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Stress could be responsible for rising infertility rates


Trying to get pregnant can be a very stressful experience. 

For some people, it happens right away. But for others, it can mean non-stop trips to fertility clinics, incessant blood tests and sex that only happens when it lines up with a menstrual cycle. 

The latter experience, unfortunately, is becoming more common. A study published in the journal Human Reproduction in 2012 found infertility is increasing across Canada. And while researchers blamed the rising age of women who are trying to conceive in that particular paper, other tests have found that stress could be a factor. And Mary Wong, author of Pathways to Pregnancy, agrees.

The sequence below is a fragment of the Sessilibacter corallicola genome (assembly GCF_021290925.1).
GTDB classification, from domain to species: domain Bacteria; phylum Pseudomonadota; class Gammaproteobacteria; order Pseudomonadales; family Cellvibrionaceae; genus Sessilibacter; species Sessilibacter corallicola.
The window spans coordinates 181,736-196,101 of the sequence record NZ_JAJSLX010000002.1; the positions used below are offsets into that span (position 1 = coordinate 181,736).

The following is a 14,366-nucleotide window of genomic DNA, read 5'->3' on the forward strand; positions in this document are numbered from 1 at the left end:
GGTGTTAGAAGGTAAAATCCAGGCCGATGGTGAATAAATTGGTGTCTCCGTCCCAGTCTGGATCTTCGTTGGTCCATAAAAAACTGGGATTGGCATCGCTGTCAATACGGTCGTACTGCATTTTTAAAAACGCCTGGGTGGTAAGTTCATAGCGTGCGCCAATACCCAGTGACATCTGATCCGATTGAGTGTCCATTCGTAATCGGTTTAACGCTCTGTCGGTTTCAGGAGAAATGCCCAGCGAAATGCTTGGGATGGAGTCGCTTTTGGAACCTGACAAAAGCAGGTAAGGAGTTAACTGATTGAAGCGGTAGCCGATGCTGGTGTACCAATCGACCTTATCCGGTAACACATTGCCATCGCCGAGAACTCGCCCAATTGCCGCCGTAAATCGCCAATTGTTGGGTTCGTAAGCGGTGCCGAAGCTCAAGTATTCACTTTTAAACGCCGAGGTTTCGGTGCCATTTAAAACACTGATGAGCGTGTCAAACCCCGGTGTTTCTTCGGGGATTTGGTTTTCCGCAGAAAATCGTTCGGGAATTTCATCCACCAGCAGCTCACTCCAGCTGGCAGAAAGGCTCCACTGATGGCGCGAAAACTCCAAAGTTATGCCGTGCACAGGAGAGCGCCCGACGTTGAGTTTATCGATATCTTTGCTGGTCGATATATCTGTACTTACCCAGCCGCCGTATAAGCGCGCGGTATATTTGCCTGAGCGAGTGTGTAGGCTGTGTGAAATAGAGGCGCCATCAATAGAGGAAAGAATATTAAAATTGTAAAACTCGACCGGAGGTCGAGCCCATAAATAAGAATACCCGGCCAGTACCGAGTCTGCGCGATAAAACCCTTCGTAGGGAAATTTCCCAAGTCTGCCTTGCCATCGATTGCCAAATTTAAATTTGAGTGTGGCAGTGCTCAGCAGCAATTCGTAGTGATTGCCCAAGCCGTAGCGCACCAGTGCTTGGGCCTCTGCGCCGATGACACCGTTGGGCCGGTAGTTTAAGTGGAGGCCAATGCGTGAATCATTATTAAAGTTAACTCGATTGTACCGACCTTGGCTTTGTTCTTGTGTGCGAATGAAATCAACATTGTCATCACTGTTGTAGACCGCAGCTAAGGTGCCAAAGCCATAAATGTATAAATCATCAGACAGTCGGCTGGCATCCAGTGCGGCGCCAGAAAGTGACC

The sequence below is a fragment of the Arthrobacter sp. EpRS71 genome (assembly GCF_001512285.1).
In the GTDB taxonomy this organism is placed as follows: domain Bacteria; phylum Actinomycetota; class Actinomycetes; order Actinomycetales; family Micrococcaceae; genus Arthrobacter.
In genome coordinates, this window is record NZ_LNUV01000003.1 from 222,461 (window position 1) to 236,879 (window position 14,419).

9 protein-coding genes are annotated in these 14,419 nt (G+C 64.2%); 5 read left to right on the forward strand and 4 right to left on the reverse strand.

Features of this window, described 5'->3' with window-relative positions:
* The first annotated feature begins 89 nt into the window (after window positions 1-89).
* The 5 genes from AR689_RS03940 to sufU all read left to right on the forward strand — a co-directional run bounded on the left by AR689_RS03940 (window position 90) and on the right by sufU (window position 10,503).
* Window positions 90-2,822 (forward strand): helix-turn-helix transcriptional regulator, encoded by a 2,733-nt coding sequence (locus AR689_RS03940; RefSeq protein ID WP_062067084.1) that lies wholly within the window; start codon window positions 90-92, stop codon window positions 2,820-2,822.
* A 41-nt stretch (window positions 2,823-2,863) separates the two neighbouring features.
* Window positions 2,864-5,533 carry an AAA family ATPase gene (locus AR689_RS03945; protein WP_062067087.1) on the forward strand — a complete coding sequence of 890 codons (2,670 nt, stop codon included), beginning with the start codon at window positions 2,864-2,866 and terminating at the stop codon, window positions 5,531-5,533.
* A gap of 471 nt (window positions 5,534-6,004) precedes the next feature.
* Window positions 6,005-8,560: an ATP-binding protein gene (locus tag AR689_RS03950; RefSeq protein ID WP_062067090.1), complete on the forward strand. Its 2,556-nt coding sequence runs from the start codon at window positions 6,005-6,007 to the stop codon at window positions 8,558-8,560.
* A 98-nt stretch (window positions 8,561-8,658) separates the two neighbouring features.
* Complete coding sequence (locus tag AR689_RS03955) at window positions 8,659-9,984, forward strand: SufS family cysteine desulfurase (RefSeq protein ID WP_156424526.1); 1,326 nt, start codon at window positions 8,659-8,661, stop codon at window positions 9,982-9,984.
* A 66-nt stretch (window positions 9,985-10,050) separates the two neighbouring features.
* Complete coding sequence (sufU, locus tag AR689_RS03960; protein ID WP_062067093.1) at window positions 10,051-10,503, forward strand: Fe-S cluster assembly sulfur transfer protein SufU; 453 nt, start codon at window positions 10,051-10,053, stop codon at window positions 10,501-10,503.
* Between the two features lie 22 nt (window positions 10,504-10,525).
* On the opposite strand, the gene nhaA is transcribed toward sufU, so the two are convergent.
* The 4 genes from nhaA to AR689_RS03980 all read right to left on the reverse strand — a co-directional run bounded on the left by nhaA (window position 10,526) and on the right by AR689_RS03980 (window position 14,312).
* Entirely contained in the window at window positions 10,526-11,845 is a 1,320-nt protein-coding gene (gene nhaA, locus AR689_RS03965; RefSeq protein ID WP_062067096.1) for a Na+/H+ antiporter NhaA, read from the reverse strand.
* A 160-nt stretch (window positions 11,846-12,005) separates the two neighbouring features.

Wong's book chronicles the struggle of various couples who are dealing with infertility and follows them as they find solutions to their own, individual issues. Which means she knows a thing or two about what kind of factors can make it more difficult for couples to conceive. 

You can hear what she thinks the biggest factors are in the video above. 

 

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